As new overtime labor laws go into effect in 2017, there is a shakeup on the horizon for the meeting industry.
Many conferences and conventions consider themselves a “destination event.” Destination events are held in a desirable host-city and piggyback on a holiday, weekend or school vacation schedule. These events are a way for meeting planners to attract more attendees to their events, and for corporate attendees to leverage the travel support they receive to get to the event.
However, as new labor laws go into effect in the U.S. in 2017, salaried employees that make less than $47,476 per year may have to be paid overtime if they work more than 40 hours per week…unless they qualify with the following exemptions from the Department of Labor.
Be salaried, meaning that they are paid a predetermined and fixed salary that is not subject to reduction because of variations in the quality or quantity of work performed (the “salary basis test”);
Be paid more than a specified weekly salary level, which is $913 per week (the equivalent of $47,476 annually for a full-year worker) under this Final Rule (the “salary level test”); and
Primarily perform executive, administrative or professional duties, as defined in the Department’s regulations (the “duties test”).
Certain employees are not subject to either the salary basis or salary level tests (for example, doctors, teachers and lawyers). The Department’s regulations also provide an exemption for certain highly compensated employees (“HCE”) who earn above a higher total annual compensation level ($134,004 under this Final Rule) and satisfy a minimal duties test.
This means that event organizers will probably have to put some serious calculations into their decision whether or not their budget can handle the impact of holding events over government holidays and weekends. The law has the potential to cost both event organizers and SMB companies that send employees to attend/exhibit at these events significantly more money. According to Payscale.com, the average meeting planner salary nationwide is $44,447, which could mean overtime pay is mandatory.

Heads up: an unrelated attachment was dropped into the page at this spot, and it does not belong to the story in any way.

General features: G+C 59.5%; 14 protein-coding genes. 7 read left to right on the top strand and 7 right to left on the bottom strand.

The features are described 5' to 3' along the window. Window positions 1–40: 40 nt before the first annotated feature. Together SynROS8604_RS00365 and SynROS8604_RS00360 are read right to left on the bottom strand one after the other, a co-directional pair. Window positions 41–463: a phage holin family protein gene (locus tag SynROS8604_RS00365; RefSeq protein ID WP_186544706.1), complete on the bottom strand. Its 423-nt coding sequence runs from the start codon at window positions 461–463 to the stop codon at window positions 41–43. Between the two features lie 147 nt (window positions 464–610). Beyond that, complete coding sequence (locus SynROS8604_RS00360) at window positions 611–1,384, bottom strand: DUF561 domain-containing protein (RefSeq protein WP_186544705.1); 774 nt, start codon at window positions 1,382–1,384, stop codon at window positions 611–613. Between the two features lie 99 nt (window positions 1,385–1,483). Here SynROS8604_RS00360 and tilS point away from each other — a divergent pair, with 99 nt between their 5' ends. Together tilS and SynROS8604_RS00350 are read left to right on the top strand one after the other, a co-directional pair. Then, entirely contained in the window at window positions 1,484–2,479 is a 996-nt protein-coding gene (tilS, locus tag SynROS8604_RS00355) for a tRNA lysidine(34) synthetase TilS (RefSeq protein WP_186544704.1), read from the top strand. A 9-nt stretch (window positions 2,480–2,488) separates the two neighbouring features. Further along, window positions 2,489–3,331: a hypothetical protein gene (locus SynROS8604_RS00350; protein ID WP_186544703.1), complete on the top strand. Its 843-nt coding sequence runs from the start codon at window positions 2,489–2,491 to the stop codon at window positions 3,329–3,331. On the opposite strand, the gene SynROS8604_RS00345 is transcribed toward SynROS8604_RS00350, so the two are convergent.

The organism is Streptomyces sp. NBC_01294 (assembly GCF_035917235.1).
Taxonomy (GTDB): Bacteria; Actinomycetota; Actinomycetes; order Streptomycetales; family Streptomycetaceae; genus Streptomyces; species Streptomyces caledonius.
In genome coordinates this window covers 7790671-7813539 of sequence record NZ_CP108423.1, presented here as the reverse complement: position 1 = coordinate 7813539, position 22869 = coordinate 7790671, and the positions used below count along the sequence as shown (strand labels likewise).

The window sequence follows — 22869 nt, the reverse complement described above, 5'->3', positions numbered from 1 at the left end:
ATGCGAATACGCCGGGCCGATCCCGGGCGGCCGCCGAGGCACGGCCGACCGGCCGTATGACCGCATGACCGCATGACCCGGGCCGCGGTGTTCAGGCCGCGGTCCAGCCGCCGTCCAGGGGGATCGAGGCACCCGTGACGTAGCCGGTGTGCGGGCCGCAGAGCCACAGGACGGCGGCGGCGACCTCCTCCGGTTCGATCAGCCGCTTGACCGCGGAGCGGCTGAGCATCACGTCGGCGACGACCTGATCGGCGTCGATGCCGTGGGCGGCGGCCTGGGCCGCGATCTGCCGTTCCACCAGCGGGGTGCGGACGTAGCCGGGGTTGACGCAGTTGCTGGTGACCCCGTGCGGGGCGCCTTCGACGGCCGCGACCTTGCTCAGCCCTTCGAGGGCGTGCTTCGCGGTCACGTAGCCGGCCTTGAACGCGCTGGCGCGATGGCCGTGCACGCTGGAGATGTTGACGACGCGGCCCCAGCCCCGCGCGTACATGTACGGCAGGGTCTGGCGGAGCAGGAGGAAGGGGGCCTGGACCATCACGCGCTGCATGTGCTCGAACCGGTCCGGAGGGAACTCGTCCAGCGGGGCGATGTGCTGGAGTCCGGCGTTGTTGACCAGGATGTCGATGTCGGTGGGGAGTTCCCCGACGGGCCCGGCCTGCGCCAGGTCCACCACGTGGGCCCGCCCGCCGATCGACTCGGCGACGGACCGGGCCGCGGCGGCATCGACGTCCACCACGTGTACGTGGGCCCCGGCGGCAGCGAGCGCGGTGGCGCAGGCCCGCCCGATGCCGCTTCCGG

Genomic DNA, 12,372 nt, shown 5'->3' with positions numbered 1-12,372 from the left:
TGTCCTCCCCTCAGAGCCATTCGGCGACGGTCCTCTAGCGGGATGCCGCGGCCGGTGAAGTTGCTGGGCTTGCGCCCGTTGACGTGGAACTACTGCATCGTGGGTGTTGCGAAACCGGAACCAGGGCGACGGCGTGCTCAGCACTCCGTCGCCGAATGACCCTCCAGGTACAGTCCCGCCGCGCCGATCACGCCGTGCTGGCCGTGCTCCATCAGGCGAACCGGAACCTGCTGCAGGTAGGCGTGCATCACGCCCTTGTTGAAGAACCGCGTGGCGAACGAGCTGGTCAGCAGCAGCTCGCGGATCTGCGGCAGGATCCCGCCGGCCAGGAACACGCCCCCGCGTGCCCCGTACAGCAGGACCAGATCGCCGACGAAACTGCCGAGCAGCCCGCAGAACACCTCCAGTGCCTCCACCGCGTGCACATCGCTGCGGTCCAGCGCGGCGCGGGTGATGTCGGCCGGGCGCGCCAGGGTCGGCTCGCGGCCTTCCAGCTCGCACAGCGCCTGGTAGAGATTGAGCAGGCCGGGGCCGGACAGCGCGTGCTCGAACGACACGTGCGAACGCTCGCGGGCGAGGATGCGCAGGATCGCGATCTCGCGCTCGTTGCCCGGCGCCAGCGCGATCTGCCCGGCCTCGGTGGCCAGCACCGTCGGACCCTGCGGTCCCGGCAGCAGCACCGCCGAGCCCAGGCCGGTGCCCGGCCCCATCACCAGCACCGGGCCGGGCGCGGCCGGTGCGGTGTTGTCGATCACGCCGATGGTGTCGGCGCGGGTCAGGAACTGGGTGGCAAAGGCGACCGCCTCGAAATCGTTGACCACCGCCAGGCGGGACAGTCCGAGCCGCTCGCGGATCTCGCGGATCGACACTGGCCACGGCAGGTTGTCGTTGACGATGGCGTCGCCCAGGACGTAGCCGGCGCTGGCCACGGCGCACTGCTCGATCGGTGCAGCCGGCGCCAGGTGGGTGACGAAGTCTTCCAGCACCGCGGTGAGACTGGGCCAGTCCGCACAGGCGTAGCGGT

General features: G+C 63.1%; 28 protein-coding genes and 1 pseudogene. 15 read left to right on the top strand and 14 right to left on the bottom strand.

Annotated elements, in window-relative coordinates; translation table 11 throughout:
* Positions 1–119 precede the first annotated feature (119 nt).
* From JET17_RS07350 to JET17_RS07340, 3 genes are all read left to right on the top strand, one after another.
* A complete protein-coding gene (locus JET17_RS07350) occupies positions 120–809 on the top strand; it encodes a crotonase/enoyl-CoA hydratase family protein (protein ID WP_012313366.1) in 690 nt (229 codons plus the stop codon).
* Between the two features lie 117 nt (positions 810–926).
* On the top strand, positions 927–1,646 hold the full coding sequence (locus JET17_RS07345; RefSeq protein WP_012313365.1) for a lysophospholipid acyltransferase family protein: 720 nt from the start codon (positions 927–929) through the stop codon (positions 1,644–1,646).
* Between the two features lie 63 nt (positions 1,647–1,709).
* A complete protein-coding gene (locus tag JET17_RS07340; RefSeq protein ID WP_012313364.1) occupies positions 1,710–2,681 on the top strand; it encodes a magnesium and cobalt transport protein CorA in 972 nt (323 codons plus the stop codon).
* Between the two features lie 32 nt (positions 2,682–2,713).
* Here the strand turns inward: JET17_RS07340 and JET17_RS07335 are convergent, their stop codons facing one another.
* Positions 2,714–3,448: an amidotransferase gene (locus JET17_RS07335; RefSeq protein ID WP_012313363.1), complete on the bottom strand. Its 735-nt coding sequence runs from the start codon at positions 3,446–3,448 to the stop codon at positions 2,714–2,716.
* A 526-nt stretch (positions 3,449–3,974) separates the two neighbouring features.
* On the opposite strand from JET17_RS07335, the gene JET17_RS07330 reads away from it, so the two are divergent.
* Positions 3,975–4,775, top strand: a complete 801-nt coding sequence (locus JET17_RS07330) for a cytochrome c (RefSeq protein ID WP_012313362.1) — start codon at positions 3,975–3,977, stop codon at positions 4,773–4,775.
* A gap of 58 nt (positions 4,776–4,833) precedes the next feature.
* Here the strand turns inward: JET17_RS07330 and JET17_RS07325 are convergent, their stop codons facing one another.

Full staff: Increased cost for meeting planners
For the meeting professional team that plans and executes events, the event itself is never the only time they put in on the job. Most event planning staff work a full week planning events and managing the logistics of the daily business in addition to working the actual events themselves. This often means long weekends and working holidays on top of the full-time position they maintain during the week. For the event planning company, this is going to mean overtime pay for employees working these events if they are salaried at less than $47,476/year.
With this law, it is going to cost meeting professionals more money for their employees to plan and attend events on holidays and weekends.
Cost-saving choices: Corporate attendees and exhibitors
The same negative effect on ROI is going to arise for the companies that attend and exhibit at events that take place over weekends and holidays. They are going to have to pay more to send employees who earn less than $47,476/year to events that result in them working overtime.
This has the potential to decrease employee attendance, corporate exhibitors and sponsorship at events that are planned on weekends and holidays. Companies may instead choose to send employees to events that fall during the week (and their 40 hour/week threshold) rather than weekend and holiday events to save money.
The bottom line: ROI
The bottom line is that this change may cost meeting professionals, corporate attendees and exhibiting companies more money to have a presence at events held over holidays and weekends. If companies don’t comply with this change, it is going to creep up costs pretty quickly and negatively impact ROI for these events. This may be an even bigger issue in states such as California, where overtime is counted on a per-day basis (more than eight hours/day) rather than an over-40-hour work week. It’s important to check with your state’s labor laws ahead of time.
This leaves the meeting industry with two choices: increase rates for weekend and holiday events to cover the additional labor costs, or change their dates. The second seems like a better option to me. I personally hate to give up family time and holidays to attend events, especially if they are going to cost my business more money. I would like my three-day holiday weekends to spend time with my family, not vacation with them and partially share time with my customers. I know many divorces begin when the husband asks the wife (and vice-versa) to vacation over a conference weekend but he/she’s not around to share time with the family. Let’s preserve holiday weekends for vacations and family time. There aren’t enough of them as it is!